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Sophomore forward Sam Jones stepped up against Robert Morris, leading the Quakers with 21 points.

Credit: Katie Zhao

With just over 12 seconds left in Friday season opener, Penn men’s basketball had a one-point lead as Robert Morris coach Andy Toole called a timeout to draw up one final play.

As everyone in the Palestra held their breath, all the questions surrounding the team came back to mind.

How would the Quakers look under new coach Steve Donahue? Could they score without Tony Hicks? Were they too inexperienced to win in the clutch?

These questions may have been fair for Penn squads of previous seasons.

But as Rodney Prior, the Colonials' leading scorer, hit back iron on a deep jump shot, three Quakers dove to secure the rebound, and the Palestra erupted.

“Any screen he came off of, we were going to double him,” Donahue said. “Darnell [Foreman] guarded him really solidly, but at the end it was a great stop. We fully executed.”

The Red and Blue had held on for a thrilling 76-75 victory. Forget the past doubts, tonight was the start of something new.

“Part of me really wanted us, because of what these kids have been through over the past three years, figure out a way to win that game. It happened to have plagued them in the past, and I told them, 'Just because one team — Robert Morris — is playing well, doesn’t mean you’re playing bad, so don’t hang your heads. Let’s try to figure out a way to win this game. Stay with it and we’ll be fine.'”

The way the Quakers (1-0) played in the first half, it was a small surprise they would even need a stop on the game’s final possession.

The offense in the first half was fluid. The ball was in and out of the Quakers' hands in less than a few seconds, and the Colonials just couldn't keep up. Penn’s interior passing and cuts to the basket were splendid, and they tore apart the Robert Morris zone. With the defense chasing them across the floor, Penn could do as it pleased offensively.

When defenders were late to close out, Penn’s shooters were lights-out. Sam Jones was especially impressive from beyond the arc, drilling three of his five three-pointers and scoring 15 of his team-high 21 points in the first half alone.

When Robert Morris got caught too far from the basket, the Quakers would work inside, as senior Darien Nelson-Henry racked up 12 points and led the team with nine rebounds.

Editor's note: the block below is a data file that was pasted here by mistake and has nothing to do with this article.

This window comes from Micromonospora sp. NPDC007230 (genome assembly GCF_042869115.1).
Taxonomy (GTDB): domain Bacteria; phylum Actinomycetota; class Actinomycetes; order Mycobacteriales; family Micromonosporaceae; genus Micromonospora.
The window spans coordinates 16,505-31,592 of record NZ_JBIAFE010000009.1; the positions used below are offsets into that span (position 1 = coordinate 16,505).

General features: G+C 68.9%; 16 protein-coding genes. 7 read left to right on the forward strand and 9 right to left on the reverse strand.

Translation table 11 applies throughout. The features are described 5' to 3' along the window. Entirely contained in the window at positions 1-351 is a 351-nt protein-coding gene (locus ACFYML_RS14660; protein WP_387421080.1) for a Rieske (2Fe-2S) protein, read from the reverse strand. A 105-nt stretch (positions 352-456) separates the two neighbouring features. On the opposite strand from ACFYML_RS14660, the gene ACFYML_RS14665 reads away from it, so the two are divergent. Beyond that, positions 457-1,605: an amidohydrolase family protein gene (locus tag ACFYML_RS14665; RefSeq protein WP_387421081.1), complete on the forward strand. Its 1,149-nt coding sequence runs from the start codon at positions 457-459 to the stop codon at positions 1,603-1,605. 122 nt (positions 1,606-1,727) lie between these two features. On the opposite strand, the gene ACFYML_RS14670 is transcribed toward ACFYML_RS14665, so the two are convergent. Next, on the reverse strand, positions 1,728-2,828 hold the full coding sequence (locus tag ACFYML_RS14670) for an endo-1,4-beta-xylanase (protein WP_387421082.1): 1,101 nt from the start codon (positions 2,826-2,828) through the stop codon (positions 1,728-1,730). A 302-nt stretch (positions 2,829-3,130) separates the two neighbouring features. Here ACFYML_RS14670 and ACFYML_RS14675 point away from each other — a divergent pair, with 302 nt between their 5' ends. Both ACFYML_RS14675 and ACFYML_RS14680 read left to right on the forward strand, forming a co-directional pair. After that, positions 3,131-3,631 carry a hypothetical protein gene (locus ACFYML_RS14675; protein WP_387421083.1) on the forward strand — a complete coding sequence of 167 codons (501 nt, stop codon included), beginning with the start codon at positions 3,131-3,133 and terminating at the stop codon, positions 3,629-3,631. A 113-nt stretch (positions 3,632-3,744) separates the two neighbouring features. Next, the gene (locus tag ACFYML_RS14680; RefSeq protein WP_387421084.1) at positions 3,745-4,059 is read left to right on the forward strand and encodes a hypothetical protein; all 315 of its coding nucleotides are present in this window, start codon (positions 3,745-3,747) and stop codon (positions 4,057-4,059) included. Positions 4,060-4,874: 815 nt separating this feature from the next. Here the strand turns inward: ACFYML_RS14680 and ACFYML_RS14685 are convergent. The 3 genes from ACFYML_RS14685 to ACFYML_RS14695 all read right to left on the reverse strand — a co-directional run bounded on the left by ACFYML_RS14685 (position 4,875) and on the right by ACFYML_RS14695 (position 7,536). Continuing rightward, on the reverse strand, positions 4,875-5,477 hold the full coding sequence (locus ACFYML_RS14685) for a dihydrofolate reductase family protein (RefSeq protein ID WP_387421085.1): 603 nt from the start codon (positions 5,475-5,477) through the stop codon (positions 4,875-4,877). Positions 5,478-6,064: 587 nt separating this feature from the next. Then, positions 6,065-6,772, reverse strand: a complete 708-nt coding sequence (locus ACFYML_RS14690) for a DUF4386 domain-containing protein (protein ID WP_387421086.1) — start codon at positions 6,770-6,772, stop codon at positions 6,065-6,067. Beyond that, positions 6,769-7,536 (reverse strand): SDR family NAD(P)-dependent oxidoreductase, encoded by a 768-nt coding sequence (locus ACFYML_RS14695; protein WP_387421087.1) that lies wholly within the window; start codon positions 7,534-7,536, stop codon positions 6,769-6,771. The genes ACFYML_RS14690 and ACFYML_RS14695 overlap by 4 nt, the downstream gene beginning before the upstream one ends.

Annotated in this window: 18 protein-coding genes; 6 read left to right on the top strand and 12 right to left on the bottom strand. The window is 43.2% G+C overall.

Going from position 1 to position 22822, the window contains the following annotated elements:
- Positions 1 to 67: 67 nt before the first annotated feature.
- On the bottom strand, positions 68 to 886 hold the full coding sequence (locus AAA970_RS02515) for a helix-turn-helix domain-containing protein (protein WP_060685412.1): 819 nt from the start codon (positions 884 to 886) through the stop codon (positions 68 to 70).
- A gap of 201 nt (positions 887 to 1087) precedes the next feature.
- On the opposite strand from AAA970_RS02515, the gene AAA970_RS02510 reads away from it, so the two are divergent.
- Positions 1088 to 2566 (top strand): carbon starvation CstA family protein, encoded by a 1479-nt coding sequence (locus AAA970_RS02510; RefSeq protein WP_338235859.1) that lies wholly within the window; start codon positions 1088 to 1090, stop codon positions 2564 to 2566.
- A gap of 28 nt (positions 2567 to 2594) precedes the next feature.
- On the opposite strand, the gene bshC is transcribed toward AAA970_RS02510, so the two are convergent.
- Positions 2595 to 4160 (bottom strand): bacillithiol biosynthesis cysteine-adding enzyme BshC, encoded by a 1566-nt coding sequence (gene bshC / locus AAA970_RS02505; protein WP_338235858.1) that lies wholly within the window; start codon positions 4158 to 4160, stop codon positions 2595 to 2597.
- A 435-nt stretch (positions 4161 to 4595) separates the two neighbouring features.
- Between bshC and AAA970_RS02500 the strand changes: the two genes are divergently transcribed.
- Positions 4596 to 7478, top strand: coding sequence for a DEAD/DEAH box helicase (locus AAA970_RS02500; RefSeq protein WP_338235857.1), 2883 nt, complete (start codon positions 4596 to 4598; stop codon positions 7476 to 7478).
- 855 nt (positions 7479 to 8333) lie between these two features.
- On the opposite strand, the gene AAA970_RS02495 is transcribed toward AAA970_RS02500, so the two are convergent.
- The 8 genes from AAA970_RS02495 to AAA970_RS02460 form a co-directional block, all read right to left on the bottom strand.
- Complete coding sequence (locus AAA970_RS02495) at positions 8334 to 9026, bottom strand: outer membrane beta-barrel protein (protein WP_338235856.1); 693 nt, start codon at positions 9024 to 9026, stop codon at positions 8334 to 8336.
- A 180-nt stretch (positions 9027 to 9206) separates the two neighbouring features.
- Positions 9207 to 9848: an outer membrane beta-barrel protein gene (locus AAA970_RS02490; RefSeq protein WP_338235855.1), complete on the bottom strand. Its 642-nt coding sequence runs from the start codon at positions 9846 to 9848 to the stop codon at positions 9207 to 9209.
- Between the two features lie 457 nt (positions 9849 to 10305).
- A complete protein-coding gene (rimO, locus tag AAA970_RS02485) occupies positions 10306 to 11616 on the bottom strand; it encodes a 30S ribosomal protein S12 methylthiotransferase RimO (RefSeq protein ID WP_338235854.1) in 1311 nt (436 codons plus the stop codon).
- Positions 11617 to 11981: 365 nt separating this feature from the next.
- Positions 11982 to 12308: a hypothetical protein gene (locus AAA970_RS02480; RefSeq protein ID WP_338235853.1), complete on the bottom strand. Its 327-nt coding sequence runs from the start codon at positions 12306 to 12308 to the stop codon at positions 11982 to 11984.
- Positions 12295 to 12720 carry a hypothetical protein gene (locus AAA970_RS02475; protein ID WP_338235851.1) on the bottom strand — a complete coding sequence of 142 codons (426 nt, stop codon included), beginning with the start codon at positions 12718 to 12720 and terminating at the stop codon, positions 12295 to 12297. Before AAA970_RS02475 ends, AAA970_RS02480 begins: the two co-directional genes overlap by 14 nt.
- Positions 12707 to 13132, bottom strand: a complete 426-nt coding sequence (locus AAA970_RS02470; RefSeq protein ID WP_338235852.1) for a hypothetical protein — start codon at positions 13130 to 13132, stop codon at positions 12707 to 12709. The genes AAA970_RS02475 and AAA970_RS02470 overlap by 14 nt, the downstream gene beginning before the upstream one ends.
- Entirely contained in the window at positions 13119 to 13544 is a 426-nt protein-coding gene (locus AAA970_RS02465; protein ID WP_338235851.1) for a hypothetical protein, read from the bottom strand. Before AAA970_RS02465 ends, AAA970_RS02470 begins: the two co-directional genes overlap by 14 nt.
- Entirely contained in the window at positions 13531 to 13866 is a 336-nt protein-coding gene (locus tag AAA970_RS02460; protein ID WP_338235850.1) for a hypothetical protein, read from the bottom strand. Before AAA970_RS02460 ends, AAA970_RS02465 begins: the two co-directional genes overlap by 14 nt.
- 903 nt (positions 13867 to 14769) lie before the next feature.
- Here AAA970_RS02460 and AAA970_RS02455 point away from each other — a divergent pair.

Defensively, the Quakers forced Robert Morris into contested, off-balance jump shots for most of the first half.

Despite a 16-point lead at the break, the next 20 minutes did not go nearly as well for the Red and Blue.

Penn’s nine second-half turnovers and decline in shooting percentage slowed the offense, as Pryor’s 19 points helped the Colonials fight back and close the gap.

With only 2:30 left, Robert Morris took the lead and the sizeable away crowd became the dominant force in the gym.

Losing such a large lead may have gotten older Penn teams down, but not in this contest. The Quakers took the lead on a Nelson-Henry layup with only 30 seconds remaining. That’s all the scoring they would need on the night.

“All we really said was just stick together," Nelson-Henry said. “This kid is making tough shots, and everything is going against us right now. We weren’t getting a lot of calls. But ultimately, it was all about us. We stuck together and wound up getting some big stops."

“It wasn’t perfect. It was sloppy in the second half at times, but in general I’m thrilled,” said Donahue. 

“Never in my wildest dreams did I think I would be the coach of this place. To be out there, after not coaching last year, to be out coaching these kids, I’m lucky.”

As fortunate as he may feel to be coaching here, it may turn out the Quakers are even luckier to have Steve Donahue as their coach. But if anything is certain, it's that he and the rest of Penn basketball couldn’t have asked for a more exciting start to his tenure.

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